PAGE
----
The Verge Mall: Faux Flowers are Forever

Faux Flowers The Verge Mall

Fresh is fleeting, while faux is forever.

“Forever flowers”, “everlasting blooms”, “permanent botanicals” or whatever you call them, artificial flowers today look amazingly lifelike and have become a legitimate alternative to Mother Nature’s originals.

Faux Flowers The Verge MallThe Wall Street Journal in fact recently proclaimed faux flowers “chic”, reporting that “the seemingly uncool craft of simulating nature’s blossoms has stealthily become chic. Brilliant faux blooms that defy preconceptions and last forever – the handiwork of artists and inspired floral stylists – have begun popping up everywhere from Kate Spade stores to high-end weddings”.

Closer to home, the Straits Times in a write-up earlier this year titled “Fake and Fabulous”, stated that “fake flowers and plants are enjoying a resurgence”.

I had wanted to add a display item to my plain TV feature wall, and felt I could use some colour as well to liven up my predominantly white themed apartment. Not being much of a green thumb, and not wanting to deal with the bugs that real plants attract, I thought I would look to artificial flowers instead.

No longer the cheap plastic abominations we remember from the ’80s, today’s artificial blooms are very realistic looking and, are practical longer-lasting displays than fresh flowers. So off I went to The Verge mall where there are a few shops on the 5th floor retailing these faux flowers and plants, at reasonable costs to boot.

THE LOWDOWNFaux Flowers The Verge Mall

In the ‘80s and ‘90s Blanco Court shopping centre along Ophir Road was the go-to place to buy decorative items at wholesale prices – party accessories and gift wrappers, as well as artificial flowers and plants. When Blanco Court made way for the Raffles Hospital in 1998, many of the retailers moved to The Concourse along Beach Road. In 2008 the retail part of The Concourse was acquired to make way for service apartments however, and some of the retailers relocated to The Verge mall in Serangoon Road.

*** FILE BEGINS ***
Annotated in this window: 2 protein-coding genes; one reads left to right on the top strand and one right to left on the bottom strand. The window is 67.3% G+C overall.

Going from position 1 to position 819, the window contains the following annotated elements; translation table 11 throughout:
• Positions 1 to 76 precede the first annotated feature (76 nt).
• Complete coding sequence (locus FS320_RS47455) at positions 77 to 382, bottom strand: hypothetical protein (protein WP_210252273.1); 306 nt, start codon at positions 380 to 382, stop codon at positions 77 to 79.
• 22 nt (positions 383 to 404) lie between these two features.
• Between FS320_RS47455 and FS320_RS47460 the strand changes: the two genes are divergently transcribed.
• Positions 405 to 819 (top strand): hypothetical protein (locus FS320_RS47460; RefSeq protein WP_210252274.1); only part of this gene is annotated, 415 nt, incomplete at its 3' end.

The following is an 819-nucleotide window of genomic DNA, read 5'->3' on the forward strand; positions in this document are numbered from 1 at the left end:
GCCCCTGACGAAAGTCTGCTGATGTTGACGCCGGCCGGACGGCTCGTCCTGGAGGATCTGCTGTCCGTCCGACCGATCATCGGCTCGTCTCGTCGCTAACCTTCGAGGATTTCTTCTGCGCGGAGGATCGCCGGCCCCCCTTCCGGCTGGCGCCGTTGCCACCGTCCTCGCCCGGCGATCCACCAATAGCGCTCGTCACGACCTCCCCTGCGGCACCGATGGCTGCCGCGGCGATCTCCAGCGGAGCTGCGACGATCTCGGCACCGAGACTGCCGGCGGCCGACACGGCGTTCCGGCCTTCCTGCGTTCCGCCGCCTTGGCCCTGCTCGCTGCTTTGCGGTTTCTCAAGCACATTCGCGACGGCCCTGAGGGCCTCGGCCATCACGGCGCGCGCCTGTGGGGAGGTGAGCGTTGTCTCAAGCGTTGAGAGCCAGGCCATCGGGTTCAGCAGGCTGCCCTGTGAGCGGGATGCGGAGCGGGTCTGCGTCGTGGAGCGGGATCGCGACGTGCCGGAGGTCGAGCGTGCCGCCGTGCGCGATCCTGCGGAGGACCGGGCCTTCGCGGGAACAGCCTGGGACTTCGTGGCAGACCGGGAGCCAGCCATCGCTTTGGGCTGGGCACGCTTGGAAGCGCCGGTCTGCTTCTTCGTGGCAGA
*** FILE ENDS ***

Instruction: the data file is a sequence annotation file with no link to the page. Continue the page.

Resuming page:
There are 4 shops on the top floor today selling artificial flowers, adding a burst of colour to an otherwise dowdy mall. Pretty floral displays cram every inch of the shops, in readymade potted arrangements or as individual stalks.

Artificial flowers are primarily made of silk, however nowadays many are made using the cheaper polyester, with the stems and other bits made of plastic. The techniques and technology used in making these flowers have improved by leaps and bounds in recent years with better prints, colours, and materials to mimic the look and feel of the real McCoy.

All that’s lacking perhaps are the sweet floral scents.

VISITINGFaux Flowers The Verge Mall

The artificial plant and flower shops on the 5th floor are:

There is also another shop wholesaling toys and a shop selling party and festive supplies.

At this time of the year the floral shops have cleared some of their regular flower and plant displays in favour of Christmas trees (fake of course) and other yuletide décor items. In fact the shops switched over to Christmas sales mode as early as October. Great for Christmas bargain hunters, not so great unfortunately if you’re looking for non-festive plants.

Faux Flowers The Verge Mall

There’s still plenty to choose from though, and it’s fun to wander among the cramped aisles of the shops admiring the multi-coloured creations. Just remember to be careful walking among some of the precariously displayed pots and vases though, lest you break something (as I did..!).

Some plants and flowers are more realistic looking than others, and to be honest many of the plants, as compared to the flowers, still look pretty fake. The large potted plants aren’t cheap though, and in fact, the faux flowers do cost a pretty penny too – although if you amortize their costs over their longer life spans than they are definitely better value buys than genuine flowers.

Faux Flowers The Verge Mall

I bought 2 black glass vases with potted purple orchids in the end, paying $68 each. Faux Orchids look very real (if you stay away from the strange electric blue coloured ones), and since they are local plants will be more convincing than say a pot of too-perfect Tulips or Gerberas in our climate. I had also been admiring the display of what looks like white orchids on Ellen’s set for a while; am pretty sure those aren’t real flowers.

Faux Flowers The Verge Mall


5th Floor, The Verge Mall, 2 Serangoon Road (Juction of Serangoon Road and Sungei Road)

HOW MUCH TIMEFaux Flowers The Verge Mall

I picked out my flowers in about a half hour as I knew what I wanted, although you might want to allow yourself more time to admire the beautiful blooms and select your choice of what to take home.